Opera Highlights, Vol. 1 - Norma, La Gioconda, Il Trovatore, Lucia di Lammermoor, La Forza del Destino, La Cenerentola, L'Elisir d'Amore, Orlando Furioso
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This DVD introduces some of opera's finest moments performed and presented by some of the best singers of our day. Marilyn Horne, Dame Ann Murray, Eva Marton, Dame Joan Sutherland, Roberto Alagna, Angela Gheorghiu, Gegam Grigorian, Nikolai Putilin, and Ga
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The weak link is most definitely Mafalda Micheluzzi’s Nedda; she’s cute, but not beautiful, and though not a bad actress, she’s definitely the worst out of the three main characters. She plays Nedda as less flighty and more “excessive” (when we first see her, she’s eating an apple); she’s the type who always wants more, no matter how much she already has.
This Pagliacci is drunk, but in the best way possible—that’s the only way I can describe it. Thanks largely to Corelli, who plays Canio like a man on fire, but with a sweet (and secret) nature. Never have Tonio’s words that Canio is “violent, but good-hearted” been more true. And—unlike in most Italian operas—he makes a conscious effort not to “overdo” it. There’s no out-of-control sobbing or even over-the-top aggressiveness (which, one could argue, is in the script): instead there’s a strong, steady inner fire just waiting to flare up. Sometimes it does (like at the end), but throughout Corelli seems concerned with showing real despair kicked up a notch or two (no more than that) for operatic purposes.
The bonus feature shows little clips from a number of different operas, all with Corelli in them; among these are “La fleur que tu m’avais jetée,” from Carmen, “Celeste Aida” and some other assorted Verdi, all sung in Italian. The bonus is nice—the clips together run to about twenty-five minutes. Recommended.
Here we get several treats all on one disc.
For one, we get to see the immortal Franco Corelli at the very beginning of his legendary career.
At just over 30 years old, the late Maestro already displayed all the attributes that made him one of the greatest tenors of all time.
His voice huge and powerful and his appearance stenorian in all aspects, Maestro Correlli presents what may well be the definitive portrayal of the character Canio.
Then there is the production itself. Considering that this film was made in the early 50's, the quality of both sound and picture is good and the balck and white really adds a whole other dimension to the sad and tragic plot of this Opera.
I should mention here that this is a movie version of the Opera. Much like the Opera movies Domingo would make in the 80's, this production takes the Opera from the stage to an actual movie set.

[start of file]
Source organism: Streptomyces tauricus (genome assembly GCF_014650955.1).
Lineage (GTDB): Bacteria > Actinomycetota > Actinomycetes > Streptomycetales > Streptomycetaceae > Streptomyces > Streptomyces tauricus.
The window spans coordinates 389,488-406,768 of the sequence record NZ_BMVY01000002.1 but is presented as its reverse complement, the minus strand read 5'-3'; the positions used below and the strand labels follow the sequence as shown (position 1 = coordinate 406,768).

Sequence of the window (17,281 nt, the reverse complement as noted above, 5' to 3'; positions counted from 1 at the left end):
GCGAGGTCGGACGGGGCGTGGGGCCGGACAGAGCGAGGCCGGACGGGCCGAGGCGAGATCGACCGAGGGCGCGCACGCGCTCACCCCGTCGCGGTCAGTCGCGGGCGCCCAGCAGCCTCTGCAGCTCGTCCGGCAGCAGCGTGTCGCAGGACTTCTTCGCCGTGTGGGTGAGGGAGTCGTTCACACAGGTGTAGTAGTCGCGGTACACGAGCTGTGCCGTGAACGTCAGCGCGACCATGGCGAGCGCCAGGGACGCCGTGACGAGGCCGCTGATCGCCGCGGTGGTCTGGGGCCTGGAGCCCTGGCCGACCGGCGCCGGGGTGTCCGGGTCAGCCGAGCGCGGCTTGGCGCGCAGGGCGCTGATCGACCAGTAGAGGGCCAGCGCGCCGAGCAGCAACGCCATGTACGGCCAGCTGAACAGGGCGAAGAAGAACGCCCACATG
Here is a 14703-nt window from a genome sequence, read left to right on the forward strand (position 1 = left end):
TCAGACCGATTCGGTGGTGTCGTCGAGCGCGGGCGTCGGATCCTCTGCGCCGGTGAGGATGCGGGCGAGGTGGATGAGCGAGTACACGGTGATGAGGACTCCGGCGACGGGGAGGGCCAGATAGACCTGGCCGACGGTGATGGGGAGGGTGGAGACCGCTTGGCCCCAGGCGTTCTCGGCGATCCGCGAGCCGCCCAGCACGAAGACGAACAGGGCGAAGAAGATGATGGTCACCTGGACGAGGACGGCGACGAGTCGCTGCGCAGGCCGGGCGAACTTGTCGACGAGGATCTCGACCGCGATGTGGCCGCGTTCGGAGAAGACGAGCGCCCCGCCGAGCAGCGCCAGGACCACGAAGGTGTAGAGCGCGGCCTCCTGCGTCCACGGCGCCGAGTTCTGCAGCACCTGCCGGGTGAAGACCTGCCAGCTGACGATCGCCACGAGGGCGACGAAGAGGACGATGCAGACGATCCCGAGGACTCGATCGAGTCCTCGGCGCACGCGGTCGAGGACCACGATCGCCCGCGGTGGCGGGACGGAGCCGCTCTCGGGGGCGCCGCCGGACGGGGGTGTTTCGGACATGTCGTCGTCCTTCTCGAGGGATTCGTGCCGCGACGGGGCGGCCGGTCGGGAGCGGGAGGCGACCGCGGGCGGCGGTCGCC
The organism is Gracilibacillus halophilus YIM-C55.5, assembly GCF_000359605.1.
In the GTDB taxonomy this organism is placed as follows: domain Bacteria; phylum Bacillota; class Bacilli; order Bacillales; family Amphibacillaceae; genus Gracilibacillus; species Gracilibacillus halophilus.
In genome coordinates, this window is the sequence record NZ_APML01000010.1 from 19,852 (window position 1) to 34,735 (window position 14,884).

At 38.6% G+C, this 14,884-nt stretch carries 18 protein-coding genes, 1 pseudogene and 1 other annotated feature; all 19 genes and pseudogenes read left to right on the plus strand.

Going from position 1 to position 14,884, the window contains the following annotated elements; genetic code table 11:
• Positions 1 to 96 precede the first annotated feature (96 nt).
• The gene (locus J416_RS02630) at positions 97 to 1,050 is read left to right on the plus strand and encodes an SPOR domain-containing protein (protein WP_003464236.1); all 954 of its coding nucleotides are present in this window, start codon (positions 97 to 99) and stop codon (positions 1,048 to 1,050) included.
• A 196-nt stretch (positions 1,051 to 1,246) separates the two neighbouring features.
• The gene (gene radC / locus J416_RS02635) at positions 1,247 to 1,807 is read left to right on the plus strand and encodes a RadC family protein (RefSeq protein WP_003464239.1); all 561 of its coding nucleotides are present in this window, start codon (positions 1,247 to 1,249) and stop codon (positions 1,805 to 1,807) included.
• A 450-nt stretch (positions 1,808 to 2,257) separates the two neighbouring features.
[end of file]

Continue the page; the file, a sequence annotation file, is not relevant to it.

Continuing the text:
The result is fantastic.
Another treasure here is the late, great, baritone Titto Gobbi, then at the height of his vocal prowess, cast in the part of Tonio.
Not unlike Corelli, his interpretation of the role is one of a kind.
The rest of the cast is also outstanding. Each actor brings to life the part in which cast with both individuality and adherence to the original score.
As for high points of this film, there are a few.
One being the opening prologue by Tonio, introducing us to the play. Gobbi sets the tone right from the very beginning and does it better than anyone since.
Then there is Corelli's first major aria with "Non tal giocca credete mi". His acting is superb as he exudes both anger and jealousy in measured yet appropriate proportions.
Next we have the immortal "Vesti la giubba", Canios heart wrenching lament.
To hear and see Corelli immerse himself into the anguish and desolation of betrayal is enough in a by itself, but the way in which he does this is incomprable.
Having seen both Domingo and Pavarotti in this role, I can say without fear of contradiction, that both fell short in comparison to Corelli's performance in this film.
Finally we have "No Pagliaccio non son". Again a shining moment for Corelli.
By now Canio's pain has turned into red-hot rage that borders on the insane, and Corelli does not fail in portraying his character as such.
The final words of the opera "La commedia e finisce" come across as almost anti-climatic, as Corelli almost whisperes the line....his character having been driven to murder, finally spent of all emotion and life.
In addition to the opera we are also given 5 selections of Corelli in his prime, in color, on the opera stage.
There are excerpts from "Aida" with Correlli's reading of "Celeste Aida", Cavalleria Rusticana "Addio alle madre" and a few others.
In all these clips, we get the entire performance of the aria and, given the rarity of available Corelli performances left to posterity, these are a real treasure to own.
I'm not easily impressed, but this DVD is worth every dime.
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